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shedrock

Guest
#7
Well, I installed it under Windows 7 after creating an extended partition. Windows 7 automatically added it to the boot menu so I didn't have to use EasyBCD at all. All the OS's seem to be running fine.

btw: It also added Ubuntu to iReboot under Win7

Thanks for all the help guys
Shedrock
 
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#8
Windows 7 automatically added it to the boot menu so I didn't have to use EasyBCD at all.
I'm sure it was actually Ubuntu's installer that added it to the BCD, not W7. But that is interesting...I didn't know it was smart enough to add itself to the Windows bootloader.
btw: It also added Ubuntu to iReboot under Win7
Yeah, that's because iReboot reads the BCD. So when the Ubuntu entry was added to the BCD, it was subsequently "added" to iReboot (though in reality it was actually added to the BCD, and iReboot just detected it is all).

Glad you got it working. Let us know if you have any more problems.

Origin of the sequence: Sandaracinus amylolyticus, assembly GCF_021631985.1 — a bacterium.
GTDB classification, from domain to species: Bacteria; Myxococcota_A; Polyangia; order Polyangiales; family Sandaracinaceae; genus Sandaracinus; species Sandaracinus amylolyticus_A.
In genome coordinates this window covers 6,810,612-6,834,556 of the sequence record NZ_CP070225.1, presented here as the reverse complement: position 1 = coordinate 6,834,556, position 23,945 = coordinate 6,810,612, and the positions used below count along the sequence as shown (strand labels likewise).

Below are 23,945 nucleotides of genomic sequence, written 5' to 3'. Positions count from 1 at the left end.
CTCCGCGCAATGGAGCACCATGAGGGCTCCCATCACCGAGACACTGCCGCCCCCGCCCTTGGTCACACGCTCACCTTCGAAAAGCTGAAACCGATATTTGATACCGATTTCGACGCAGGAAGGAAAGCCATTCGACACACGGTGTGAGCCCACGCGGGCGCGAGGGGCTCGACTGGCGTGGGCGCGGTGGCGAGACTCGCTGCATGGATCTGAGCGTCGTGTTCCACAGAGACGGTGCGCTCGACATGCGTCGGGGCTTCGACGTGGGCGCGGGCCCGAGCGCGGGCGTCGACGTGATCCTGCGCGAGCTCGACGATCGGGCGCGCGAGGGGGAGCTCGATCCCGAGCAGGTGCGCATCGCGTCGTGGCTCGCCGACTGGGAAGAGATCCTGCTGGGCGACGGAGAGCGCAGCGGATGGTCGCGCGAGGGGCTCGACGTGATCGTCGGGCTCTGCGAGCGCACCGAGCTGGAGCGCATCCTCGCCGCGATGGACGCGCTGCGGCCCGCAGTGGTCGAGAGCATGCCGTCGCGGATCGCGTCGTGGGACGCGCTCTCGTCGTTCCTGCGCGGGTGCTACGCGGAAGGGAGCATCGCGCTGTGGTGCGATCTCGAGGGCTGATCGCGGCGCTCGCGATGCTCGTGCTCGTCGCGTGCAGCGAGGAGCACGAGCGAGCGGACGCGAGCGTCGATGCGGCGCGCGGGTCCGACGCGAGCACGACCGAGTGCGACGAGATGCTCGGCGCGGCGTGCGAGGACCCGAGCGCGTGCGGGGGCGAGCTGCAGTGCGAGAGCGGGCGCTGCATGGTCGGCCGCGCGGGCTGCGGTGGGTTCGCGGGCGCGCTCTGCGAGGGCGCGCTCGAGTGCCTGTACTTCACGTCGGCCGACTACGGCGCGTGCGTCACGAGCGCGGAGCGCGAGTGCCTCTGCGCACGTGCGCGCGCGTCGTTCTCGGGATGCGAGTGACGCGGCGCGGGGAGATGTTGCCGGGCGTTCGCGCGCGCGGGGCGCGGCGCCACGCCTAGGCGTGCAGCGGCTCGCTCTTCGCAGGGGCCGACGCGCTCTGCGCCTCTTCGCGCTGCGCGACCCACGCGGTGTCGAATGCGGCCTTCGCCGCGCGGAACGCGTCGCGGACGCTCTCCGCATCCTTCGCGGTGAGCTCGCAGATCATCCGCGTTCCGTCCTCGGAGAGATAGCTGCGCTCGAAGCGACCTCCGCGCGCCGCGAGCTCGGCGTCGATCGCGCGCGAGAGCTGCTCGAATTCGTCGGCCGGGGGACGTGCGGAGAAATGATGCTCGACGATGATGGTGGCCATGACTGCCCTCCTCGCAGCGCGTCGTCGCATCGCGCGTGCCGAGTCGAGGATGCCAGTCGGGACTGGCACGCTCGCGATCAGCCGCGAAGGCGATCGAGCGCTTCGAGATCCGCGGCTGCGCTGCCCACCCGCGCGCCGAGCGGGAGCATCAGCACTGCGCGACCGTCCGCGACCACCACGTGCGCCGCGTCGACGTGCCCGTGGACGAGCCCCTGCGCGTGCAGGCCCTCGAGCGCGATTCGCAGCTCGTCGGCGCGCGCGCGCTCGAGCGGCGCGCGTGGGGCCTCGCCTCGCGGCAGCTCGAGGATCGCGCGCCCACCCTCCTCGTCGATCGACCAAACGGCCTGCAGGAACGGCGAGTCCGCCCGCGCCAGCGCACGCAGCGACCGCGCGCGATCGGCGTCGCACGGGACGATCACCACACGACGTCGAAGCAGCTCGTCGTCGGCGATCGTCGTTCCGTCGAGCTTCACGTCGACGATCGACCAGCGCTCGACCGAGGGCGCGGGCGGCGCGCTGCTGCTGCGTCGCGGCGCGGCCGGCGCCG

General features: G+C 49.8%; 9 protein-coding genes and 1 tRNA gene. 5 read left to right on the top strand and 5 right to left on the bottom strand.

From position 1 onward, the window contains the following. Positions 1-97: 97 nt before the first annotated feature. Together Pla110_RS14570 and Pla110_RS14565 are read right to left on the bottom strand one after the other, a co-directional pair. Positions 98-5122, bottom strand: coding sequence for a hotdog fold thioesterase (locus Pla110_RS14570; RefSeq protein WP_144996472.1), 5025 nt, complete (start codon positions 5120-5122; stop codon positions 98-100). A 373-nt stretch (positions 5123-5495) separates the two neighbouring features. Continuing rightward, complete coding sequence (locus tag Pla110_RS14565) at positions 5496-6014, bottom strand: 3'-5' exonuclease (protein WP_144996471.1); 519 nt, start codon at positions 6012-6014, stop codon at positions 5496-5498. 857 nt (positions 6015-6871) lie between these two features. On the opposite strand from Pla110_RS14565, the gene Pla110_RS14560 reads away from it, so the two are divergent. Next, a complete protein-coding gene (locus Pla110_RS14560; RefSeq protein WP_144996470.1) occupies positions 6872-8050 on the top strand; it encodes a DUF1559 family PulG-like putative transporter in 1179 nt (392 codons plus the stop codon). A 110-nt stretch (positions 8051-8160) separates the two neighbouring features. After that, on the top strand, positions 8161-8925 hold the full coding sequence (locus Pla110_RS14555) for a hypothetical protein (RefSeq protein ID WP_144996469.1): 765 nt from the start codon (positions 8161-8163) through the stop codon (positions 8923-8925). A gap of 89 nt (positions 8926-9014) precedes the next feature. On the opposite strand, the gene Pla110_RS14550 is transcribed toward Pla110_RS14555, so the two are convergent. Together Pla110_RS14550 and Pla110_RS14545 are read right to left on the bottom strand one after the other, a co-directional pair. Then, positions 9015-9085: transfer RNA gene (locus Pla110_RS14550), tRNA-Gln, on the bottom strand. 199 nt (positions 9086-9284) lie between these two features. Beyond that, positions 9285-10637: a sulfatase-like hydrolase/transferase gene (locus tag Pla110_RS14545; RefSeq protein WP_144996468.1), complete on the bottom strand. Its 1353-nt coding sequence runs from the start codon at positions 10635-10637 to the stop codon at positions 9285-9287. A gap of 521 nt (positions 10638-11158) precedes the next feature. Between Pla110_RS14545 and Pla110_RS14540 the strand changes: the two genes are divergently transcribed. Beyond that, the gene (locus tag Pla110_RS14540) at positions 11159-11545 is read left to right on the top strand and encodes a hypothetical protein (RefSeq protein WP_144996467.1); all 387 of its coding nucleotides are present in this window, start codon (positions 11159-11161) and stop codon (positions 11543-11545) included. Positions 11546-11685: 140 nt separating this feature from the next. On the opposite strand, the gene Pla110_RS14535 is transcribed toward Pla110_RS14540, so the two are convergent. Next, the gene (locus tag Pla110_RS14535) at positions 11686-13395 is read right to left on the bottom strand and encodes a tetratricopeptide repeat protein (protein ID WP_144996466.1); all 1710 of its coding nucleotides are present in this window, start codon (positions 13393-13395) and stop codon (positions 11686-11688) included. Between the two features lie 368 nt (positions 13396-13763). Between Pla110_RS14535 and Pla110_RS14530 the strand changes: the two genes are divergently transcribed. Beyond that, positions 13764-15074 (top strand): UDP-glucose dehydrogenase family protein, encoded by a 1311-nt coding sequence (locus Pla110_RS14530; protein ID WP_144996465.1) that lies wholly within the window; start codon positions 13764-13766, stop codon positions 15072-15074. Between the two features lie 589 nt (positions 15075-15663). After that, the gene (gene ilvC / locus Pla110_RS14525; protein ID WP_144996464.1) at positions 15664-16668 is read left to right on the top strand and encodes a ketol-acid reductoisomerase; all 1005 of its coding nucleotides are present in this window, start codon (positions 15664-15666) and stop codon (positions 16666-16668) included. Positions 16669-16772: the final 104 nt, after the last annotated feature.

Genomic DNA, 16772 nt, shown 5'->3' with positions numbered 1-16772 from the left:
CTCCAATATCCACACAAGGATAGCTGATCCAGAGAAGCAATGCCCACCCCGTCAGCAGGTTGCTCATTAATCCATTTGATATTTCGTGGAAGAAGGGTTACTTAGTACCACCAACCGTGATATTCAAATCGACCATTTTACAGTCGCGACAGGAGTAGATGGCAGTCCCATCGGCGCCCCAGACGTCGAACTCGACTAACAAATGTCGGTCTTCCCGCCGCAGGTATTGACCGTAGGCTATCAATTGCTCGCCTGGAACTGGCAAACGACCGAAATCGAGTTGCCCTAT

Jake
 
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mqudsi

Mostly Harmless
Staff member
#9
I think the poster used Wubi, if I'm not mistaken?

That's what you get when you install Ubuntu literally from within Windows. It'll install itself to a virtual disk, and the code that NeoSmart Technologies contributed to the Ubuntu project kicks in to add an entry to the Vista bootloader :smile:
 
#10
Oh yeah...duh. :smile: I forgot all about Wubi.
Of course that's what it is.
 
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shedrock

Guest
#11
That is correct, I used wubi and installed it on my O: drive

Addendum:

Sorry to be a pain guys. I just realized something. I hate Ubuntu. It does not find any of my drivers for my audio, video and their support forums won't let me register and I don't have the patience for that. I have no idea why I just didn't run it from the CD. Anyway, I want to get rid of it and I know I can delete the partition. Here is the problem I have.